2. JG says:

    Another mental stimulant from Natalia. Amazing that you can write this sort of blogpost when you are being thrown about like laundry in a tumbledrier. I find it hard enough to do at my desk in the study !

    Water in it’s purest form, of course, is rain water that falls in remote areas such as over the middle of the ocean like where you are. Dangerous water is created by human intervention. Rain falling elsewhere picks up air pollution as in acid rain killing the trees in Sweden that we got blamed for. Water flowing near human habitation picks up the pathogens that humans create and much of the water flowing in over 70 countries carries bilharzia from water snails. Human hosts transfer the pathogens into the invironment This kills an estimated 200,000 people per year. Clean water and waste disposal programmes are essential for the survival of the third world. I envy you in your safe and healthy environment. We in the UK take our water for granted – we should it as the valuable commodity that it is.

    I think it is marvellous that you have been able to produce 34 litres of life giving water every day on your expedition. That must be one of the most significant contributory factors to your success.

    Not far now! Keep safe – take care.

  3. Jim Andrews says:

    “Water water everywhere” that is certainly the case in Northern England at the moment. Unprecedented flooding in Yorkshire, Lancashire and Cumbria. Some really frightening images being broadcast on our News Bulletins. We have just been forecast 2 dry(ish) days so hopefully the poor souls worst effected will get some respite.The Worlds weather is becoming truly unpredictable.
    I join the others in marvelling at the energy you exceptional ladies have, in using your precious downtime to compose these excellent reports. Always interesting always informative, often humorous, never dull. I agree with one of your other contributors, that life after the Coxless Crew is going to be challenging, without the daily fix Stay safe. XX

  4. EstherB says:

    How do you do it girls?! Another fabulous blog to make us all think and appreciate what we have. Every time I log on you are edging closer to Cairns and the finishing line. I will miss my daily fix of Coxless Crew updates but I am so looking forward to you getting on to dry land and being with your families and friends and really appreciating what you have done for your charities and how you have inspired so many people. We are so proud of all 6 of you, and Doris of course!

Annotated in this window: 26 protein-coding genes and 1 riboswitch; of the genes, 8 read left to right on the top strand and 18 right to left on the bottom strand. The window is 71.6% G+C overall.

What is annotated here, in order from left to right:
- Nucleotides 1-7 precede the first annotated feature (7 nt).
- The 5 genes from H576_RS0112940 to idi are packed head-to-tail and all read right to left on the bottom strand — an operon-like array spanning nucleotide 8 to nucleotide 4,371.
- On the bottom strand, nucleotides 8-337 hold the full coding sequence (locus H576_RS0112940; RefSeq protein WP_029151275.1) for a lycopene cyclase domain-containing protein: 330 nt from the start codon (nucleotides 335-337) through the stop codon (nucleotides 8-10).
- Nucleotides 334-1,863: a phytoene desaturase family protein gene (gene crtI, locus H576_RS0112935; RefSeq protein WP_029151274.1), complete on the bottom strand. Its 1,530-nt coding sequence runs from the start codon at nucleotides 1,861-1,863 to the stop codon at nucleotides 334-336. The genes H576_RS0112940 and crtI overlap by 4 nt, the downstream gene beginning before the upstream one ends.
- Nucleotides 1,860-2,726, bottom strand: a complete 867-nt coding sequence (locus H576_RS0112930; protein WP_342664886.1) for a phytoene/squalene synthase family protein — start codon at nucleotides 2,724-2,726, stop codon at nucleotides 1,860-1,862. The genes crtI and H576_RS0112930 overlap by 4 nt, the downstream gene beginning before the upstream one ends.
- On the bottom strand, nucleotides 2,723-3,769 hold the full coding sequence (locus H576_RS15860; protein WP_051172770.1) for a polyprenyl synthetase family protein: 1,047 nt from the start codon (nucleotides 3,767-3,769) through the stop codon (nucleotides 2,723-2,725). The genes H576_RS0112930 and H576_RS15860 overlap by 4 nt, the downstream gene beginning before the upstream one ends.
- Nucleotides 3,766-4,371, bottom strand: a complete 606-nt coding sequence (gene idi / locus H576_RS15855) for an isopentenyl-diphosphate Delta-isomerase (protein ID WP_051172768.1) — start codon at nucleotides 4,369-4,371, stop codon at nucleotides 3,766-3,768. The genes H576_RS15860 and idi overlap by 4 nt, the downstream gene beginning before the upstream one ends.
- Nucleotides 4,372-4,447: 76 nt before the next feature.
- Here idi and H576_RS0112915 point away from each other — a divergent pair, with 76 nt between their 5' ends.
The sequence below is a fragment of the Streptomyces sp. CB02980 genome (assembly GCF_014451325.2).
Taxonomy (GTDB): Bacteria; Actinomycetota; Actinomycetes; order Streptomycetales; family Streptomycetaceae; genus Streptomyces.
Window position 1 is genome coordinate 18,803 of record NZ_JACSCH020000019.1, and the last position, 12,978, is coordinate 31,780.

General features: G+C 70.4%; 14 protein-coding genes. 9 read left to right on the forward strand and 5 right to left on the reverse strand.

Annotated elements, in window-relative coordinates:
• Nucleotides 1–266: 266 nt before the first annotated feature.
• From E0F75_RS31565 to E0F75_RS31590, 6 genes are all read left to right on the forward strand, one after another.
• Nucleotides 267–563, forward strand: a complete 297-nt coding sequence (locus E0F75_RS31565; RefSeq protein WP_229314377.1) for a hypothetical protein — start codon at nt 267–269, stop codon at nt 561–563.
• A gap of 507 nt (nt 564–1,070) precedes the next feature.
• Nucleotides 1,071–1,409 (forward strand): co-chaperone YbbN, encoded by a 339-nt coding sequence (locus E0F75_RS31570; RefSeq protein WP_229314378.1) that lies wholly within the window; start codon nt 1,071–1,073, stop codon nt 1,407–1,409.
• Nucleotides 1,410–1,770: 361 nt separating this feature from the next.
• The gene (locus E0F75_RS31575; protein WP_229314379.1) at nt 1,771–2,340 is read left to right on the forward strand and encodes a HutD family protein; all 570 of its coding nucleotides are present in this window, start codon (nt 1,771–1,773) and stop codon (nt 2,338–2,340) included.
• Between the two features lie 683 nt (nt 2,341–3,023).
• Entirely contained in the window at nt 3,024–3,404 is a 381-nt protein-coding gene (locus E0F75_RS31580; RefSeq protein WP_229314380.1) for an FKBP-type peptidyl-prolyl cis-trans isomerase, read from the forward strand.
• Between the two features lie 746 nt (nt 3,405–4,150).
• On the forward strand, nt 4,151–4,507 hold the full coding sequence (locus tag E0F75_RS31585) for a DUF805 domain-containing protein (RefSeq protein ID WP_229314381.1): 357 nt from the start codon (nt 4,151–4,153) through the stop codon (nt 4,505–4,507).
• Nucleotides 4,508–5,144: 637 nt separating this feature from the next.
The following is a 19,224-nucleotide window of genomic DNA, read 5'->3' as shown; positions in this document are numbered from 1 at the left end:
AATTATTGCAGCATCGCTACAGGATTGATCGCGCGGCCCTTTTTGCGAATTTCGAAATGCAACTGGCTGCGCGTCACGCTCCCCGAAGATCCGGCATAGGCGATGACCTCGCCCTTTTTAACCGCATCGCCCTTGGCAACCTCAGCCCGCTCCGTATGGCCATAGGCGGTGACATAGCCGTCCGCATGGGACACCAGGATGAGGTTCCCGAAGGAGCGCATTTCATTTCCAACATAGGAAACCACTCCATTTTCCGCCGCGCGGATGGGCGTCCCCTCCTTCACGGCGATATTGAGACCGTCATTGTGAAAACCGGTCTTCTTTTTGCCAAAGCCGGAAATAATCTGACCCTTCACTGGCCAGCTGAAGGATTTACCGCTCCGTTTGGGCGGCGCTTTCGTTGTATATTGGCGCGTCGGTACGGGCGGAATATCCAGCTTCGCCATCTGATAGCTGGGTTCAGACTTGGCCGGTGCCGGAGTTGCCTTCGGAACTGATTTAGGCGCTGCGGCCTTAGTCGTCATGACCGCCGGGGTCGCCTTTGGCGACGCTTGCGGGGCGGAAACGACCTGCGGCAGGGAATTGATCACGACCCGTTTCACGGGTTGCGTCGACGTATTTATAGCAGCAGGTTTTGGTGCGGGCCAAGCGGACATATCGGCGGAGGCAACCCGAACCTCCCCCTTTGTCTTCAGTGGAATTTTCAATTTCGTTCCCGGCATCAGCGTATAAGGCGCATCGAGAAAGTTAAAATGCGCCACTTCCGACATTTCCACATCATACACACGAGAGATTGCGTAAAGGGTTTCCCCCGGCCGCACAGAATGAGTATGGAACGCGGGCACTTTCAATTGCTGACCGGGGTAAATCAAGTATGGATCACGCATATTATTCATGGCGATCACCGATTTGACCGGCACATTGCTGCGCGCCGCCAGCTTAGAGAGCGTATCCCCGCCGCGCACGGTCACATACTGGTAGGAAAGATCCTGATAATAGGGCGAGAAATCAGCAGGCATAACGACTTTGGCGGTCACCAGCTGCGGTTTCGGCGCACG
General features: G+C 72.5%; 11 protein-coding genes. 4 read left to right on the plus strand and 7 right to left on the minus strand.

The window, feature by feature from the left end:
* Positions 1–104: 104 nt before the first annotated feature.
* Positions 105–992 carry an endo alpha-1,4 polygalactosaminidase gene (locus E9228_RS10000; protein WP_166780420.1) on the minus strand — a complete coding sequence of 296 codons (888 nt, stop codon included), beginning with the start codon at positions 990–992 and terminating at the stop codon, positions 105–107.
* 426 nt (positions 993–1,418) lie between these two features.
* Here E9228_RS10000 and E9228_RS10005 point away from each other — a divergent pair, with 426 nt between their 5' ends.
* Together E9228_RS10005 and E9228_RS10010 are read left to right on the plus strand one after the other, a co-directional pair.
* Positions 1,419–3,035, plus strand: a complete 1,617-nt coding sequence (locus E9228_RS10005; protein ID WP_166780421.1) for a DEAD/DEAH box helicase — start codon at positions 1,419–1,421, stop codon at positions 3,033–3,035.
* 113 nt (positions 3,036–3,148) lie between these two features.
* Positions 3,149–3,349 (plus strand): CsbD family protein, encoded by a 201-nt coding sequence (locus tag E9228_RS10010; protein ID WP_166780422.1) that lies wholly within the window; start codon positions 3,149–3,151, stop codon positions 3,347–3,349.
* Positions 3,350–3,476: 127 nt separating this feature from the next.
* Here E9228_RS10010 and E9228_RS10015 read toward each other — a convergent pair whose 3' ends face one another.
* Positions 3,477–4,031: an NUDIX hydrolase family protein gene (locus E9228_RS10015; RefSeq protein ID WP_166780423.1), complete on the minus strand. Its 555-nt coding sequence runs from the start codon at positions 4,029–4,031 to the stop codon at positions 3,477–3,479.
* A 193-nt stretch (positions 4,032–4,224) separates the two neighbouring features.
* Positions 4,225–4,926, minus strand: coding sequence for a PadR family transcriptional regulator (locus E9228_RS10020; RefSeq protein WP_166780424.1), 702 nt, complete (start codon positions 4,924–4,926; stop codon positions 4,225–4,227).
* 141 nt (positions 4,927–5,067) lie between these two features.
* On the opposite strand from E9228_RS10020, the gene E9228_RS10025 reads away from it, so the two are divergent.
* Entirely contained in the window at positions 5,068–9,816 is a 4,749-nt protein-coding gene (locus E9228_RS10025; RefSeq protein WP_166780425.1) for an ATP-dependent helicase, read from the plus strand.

Keeeeeeeep rowing!!!! Xxx

  5. Impressive to write such messages, and whilst I read on the train home I know that 4 ladies in a boat called Doris are in the middle of the ocean just how technology has changed our abilities to remain connected, but equally how much energy you must have to write these to us a distant audience.

    Awesome just awesome

  6. Impressive to write such messages, and whilst I humbly read this on the train home I know that 4 ladies in a boat called Doris are in the middle of the ocean right now just blows my mind!

  7. pete mewton says:

    Thank you for an informative, poignant, philosophical and
    thought provoking blog. The parallels you draw between, and the lessons that you’ve learned from, the powerful quietude of the natural (oceanic) world, and your great endeavour, with it’s power to inspire, are seemingly coincidental but in fact visionary. I have always looked for and found guidance from the example of nature’s behaviour for the way I conduct my life. Your great rowing adventure has broadened that knowledge and confirmed its universality.
    Thank you Coxless Crew.
    Stay safe.

  8. Jules says:

    Such s beautifully written peace. You ladies are truly inspirational and teasing your blood makes me feel like I’m there, seeing what you are seeing and escaping for a moment from the grey that is London. Please keep them coming. Good speed and have fun x